March 27, 2019

How do you guys deal with idea distractions?

How do you guys deal with idea distractions? I have a gazillion ideas a day, and sometimes it's hard to stay focused and see one thing from beginning to end. How do you start and finish a project without getting sidelined by something shinier and getting major FOMO?

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    Get them out of your head and onto paper/screen as soon as possible and go back to doing what you previously committed to.

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    I feel you, Fernanda. I struggle with this as well. Although I didn't successfully cope with it yet, here is what I do / plan to do:

    • put every new idea in one place and don't look at it (or do it rarely). This helps me to stay calm as I know I have those ideas recorded.

    • choose one idea I feel most passionate about

    • do heavy customer development and collect preorders. Commit to delivering the product until a certain deadline. This way I suppose I'll get even more fired up about the idea because there are people who already paid me for it and I have to deliver.

    All the best for making your idea come true!

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      Thank you. I'll have to try some of these strategies.

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    I've been using Miro (formerly Realtime Board) a lot lately. I have a section of a board where I just dump ideas as they come to me. Every once in a while, I'll map those ideas on a quadrant system that looks to rank ideas by profit potential and complexity-to-implement. You end up with four categories of ideas:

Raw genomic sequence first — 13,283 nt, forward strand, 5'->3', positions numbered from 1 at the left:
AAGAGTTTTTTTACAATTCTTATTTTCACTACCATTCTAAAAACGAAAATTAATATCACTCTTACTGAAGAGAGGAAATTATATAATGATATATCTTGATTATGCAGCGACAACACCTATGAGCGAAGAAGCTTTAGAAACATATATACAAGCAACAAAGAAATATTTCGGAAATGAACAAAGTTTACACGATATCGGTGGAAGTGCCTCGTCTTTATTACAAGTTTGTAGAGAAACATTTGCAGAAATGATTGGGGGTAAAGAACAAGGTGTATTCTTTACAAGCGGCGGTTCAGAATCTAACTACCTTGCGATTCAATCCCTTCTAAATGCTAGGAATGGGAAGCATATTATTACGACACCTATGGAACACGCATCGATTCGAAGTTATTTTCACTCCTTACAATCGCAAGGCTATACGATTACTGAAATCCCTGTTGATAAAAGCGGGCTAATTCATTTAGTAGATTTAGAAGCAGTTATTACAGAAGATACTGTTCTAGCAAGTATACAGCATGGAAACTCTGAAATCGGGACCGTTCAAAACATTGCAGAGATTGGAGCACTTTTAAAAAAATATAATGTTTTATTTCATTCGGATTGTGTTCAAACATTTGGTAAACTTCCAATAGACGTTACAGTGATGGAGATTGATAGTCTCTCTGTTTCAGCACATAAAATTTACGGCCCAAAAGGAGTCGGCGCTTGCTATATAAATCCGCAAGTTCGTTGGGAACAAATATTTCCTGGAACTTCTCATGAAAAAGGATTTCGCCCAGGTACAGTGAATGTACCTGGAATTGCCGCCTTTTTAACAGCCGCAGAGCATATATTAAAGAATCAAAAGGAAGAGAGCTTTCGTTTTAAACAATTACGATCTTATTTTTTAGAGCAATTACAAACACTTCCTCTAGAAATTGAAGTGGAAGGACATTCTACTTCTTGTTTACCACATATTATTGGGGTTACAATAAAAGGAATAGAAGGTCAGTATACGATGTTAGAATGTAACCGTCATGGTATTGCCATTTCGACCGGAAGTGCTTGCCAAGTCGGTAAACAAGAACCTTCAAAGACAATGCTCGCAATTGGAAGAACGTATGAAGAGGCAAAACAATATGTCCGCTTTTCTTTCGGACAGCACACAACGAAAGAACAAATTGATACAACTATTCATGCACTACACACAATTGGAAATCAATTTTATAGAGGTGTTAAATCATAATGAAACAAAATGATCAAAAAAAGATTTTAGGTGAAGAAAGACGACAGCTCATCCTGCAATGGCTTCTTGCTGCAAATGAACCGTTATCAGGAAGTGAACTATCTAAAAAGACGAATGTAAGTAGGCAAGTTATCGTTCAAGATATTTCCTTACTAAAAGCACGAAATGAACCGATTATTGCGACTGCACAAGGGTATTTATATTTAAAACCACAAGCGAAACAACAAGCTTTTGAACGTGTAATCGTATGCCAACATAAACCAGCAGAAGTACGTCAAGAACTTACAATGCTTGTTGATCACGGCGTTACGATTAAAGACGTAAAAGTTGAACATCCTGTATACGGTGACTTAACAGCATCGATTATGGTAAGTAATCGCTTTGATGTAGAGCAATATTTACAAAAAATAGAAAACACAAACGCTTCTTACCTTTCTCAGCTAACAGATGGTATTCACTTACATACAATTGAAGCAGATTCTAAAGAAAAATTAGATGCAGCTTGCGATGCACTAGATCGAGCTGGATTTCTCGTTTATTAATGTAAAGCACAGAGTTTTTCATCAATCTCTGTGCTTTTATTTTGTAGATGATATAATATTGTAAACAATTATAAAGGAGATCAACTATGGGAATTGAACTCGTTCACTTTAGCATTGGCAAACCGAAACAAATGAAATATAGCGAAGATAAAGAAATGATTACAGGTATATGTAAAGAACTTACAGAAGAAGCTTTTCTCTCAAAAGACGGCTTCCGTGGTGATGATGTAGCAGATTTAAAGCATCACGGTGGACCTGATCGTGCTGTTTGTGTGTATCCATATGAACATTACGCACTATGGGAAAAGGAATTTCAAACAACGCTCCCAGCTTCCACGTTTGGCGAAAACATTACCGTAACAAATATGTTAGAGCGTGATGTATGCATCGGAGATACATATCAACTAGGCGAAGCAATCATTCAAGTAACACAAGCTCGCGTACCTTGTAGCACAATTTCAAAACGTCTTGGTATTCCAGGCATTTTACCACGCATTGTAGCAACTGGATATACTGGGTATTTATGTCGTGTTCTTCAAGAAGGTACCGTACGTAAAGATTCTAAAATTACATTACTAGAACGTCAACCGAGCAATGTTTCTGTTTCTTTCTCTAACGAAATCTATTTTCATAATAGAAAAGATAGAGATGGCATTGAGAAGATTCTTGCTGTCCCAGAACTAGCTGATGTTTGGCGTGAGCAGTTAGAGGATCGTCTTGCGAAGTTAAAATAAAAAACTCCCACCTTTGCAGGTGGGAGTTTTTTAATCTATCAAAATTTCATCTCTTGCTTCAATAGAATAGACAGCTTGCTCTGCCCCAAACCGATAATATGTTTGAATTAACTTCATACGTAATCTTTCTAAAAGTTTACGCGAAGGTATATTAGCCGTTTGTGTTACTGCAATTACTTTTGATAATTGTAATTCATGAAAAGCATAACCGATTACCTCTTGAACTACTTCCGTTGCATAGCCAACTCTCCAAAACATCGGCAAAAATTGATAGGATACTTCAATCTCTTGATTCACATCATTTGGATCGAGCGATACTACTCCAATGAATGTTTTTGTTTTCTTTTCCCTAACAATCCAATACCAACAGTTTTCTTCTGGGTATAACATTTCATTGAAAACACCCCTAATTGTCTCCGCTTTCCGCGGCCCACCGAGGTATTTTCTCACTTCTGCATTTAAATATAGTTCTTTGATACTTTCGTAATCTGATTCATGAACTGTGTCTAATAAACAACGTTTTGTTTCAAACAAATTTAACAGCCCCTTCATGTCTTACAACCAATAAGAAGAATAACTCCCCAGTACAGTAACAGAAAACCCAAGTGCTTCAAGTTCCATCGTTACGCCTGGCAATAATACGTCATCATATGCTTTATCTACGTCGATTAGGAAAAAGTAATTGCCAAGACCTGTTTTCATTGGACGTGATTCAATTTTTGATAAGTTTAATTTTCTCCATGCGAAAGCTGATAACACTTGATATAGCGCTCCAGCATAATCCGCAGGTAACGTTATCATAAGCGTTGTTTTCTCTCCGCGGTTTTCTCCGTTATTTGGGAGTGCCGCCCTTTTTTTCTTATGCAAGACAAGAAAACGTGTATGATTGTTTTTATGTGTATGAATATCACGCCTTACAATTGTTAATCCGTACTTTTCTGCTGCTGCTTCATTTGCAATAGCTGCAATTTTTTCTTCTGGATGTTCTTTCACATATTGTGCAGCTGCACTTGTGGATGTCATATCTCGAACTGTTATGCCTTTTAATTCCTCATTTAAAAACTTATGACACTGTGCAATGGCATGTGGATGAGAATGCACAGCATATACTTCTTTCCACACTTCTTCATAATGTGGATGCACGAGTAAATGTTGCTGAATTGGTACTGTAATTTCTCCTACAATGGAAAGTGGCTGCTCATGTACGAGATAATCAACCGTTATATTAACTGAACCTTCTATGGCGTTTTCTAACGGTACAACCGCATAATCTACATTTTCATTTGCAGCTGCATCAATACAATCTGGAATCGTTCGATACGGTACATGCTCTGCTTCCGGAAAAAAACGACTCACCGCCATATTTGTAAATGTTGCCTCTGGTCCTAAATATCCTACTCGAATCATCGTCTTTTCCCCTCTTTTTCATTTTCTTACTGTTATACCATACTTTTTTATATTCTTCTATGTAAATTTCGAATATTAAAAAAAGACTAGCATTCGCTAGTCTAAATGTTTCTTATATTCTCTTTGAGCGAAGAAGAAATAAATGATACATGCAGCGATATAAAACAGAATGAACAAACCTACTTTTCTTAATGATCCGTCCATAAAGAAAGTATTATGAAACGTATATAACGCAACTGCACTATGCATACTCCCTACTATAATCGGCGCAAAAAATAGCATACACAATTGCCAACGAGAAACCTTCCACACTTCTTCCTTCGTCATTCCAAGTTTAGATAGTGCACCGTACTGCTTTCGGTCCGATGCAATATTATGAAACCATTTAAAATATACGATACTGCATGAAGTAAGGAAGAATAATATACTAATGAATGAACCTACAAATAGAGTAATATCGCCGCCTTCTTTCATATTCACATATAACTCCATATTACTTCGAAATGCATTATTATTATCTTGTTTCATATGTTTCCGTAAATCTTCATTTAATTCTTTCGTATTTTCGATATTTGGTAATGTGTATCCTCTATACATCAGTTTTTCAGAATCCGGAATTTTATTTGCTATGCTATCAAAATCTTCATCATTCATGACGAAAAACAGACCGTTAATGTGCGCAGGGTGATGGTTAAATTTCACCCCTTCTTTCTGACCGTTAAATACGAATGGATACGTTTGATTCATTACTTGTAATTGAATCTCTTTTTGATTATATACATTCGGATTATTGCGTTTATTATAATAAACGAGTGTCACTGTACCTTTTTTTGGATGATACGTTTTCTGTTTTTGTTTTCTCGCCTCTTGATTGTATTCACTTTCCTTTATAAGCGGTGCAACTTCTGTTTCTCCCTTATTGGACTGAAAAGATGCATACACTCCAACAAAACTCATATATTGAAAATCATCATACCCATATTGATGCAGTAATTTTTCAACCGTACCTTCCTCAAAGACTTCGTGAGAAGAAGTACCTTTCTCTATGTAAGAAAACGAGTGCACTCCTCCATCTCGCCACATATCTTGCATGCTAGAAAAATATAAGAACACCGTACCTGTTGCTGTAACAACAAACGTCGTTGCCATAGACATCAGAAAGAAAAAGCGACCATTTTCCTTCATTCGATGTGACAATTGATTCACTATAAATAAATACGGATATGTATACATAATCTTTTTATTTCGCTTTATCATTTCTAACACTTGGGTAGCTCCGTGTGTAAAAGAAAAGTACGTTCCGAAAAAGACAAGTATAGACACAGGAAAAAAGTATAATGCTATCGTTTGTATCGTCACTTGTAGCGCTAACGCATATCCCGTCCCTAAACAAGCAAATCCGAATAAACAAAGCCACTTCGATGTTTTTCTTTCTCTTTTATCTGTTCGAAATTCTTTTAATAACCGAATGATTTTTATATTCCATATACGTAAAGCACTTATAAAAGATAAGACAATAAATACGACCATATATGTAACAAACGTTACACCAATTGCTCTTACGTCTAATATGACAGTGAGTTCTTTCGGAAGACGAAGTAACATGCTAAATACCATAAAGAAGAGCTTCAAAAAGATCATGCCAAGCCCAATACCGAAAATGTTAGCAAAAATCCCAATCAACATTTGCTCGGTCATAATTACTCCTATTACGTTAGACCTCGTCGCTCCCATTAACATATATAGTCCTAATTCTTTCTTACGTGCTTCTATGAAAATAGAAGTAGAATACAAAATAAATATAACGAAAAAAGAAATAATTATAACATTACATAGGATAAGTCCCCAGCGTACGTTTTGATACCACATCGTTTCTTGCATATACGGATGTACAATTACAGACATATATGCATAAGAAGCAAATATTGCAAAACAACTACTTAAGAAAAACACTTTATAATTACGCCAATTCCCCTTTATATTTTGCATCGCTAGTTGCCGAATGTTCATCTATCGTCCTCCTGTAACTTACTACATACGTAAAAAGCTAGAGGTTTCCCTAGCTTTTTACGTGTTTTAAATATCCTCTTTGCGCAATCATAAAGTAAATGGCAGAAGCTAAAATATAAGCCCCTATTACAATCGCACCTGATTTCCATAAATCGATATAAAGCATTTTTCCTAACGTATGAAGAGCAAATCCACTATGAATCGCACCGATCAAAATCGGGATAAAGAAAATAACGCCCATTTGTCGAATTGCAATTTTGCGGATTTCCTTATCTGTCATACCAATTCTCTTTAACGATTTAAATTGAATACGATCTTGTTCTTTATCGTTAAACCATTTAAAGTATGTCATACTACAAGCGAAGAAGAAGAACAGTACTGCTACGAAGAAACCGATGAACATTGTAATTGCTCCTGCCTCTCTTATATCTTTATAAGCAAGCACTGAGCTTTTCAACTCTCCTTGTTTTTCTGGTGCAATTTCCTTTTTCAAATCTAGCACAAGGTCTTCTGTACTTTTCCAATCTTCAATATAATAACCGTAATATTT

• High profit potential that's easy to implement (consider now)

    • High profit potential that's difficult to implement (consider later)

    • Low profit potential that's easy to implement (seductive distractions)

    • Low profit potential that's difficult to implement (don't do it)

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      @andrew_bpco this is a good way to approach it. I rarely think about profitability when I begin to make something. I fall in love with ideas and you know how love is blind...

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        Profitability really only matters if it matters to you, though. I work on things just to fiddle, and that's totally fine! In that case, the axis changes from "profitability" to something like "learning potential."

    2. 1

      I suffer from idea overload myself. This is really good. Thanks andrew_bpco!

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    Sift through your ideas and pick one. Then, tell your friends, family, colleagues, strangers, IndieHackers, about the idea that you're working on.

    You'd be a lot less likely to jump between ideas because at some point you'll start to look like an idiot unless you're able to explain why you decided to abandon one idea for another.

  5. 1

    Ha :D I just posted my “new idea” to IH and wait for feedback: https://www.indiehackers.com/EmilBruckner/post/f3d123a659

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    Hey @Fgraciolli I guess everyone who is into entrepreneurship has gone through the Idea Overload phase. Yet, I believe that you have to stick with the idea that resonates the most with what you believe in. If a particular idea sticks with you only for the weekend and they you start to feel no passion about it, it means it's not worth the time